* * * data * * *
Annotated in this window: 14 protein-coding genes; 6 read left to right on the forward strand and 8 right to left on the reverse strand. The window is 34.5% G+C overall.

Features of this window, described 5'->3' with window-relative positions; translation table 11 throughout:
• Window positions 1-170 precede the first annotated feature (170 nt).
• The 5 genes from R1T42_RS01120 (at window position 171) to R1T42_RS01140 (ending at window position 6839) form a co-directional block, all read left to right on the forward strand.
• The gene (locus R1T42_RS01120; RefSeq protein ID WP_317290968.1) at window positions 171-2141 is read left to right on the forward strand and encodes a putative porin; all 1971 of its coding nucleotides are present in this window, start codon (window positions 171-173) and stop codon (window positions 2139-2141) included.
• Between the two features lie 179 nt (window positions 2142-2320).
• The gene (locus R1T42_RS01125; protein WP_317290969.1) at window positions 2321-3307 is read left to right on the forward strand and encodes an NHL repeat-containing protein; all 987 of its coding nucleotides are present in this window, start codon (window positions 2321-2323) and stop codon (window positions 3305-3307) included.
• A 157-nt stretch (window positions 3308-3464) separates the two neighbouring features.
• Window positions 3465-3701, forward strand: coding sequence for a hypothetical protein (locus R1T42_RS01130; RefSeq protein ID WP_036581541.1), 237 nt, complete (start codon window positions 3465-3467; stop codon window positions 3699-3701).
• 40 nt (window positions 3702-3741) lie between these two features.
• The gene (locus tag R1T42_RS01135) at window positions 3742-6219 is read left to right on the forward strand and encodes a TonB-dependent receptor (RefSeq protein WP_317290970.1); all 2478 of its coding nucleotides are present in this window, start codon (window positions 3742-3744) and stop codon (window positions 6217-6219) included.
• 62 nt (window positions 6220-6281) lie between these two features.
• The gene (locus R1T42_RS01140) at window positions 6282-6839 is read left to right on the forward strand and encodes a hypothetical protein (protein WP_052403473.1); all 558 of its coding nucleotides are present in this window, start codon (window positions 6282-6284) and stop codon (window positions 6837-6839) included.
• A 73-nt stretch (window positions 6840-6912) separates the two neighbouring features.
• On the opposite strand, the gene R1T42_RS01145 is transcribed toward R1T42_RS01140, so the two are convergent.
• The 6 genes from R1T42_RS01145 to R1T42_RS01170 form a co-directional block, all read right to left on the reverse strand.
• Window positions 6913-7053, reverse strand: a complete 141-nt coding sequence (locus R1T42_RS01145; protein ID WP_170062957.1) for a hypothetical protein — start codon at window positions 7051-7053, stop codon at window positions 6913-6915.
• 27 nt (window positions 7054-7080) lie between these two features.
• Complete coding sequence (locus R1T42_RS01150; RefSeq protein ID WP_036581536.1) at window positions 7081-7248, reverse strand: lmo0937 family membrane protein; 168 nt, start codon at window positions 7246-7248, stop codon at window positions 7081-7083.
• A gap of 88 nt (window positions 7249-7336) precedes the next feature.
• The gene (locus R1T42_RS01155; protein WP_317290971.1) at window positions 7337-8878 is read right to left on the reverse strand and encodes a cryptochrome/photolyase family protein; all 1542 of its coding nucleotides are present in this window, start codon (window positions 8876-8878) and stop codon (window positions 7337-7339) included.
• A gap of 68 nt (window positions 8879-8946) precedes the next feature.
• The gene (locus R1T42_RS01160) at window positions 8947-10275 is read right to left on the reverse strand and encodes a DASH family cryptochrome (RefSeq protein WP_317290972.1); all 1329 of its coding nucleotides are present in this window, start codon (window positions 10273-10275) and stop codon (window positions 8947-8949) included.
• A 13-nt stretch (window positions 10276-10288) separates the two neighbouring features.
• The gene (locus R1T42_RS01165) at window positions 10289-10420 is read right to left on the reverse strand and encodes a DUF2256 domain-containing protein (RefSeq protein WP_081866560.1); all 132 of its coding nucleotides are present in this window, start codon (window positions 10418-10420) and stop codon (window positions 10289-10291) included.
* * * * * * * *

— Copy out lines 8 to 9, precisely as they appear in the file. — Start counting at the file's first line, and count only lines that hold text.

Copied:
• A 157-nt stretch (window positions 3308-3464) separates the two neighbouring features.
• Window positions 3465-3701, forward strand: coding sequence for a hypothetical protein (locus R1T42_RS01130; RefSeq protein ID WP_036581541.1), 237 nt, complete (start codon window positions 3465-3467; stop codon window positions 3699-3701).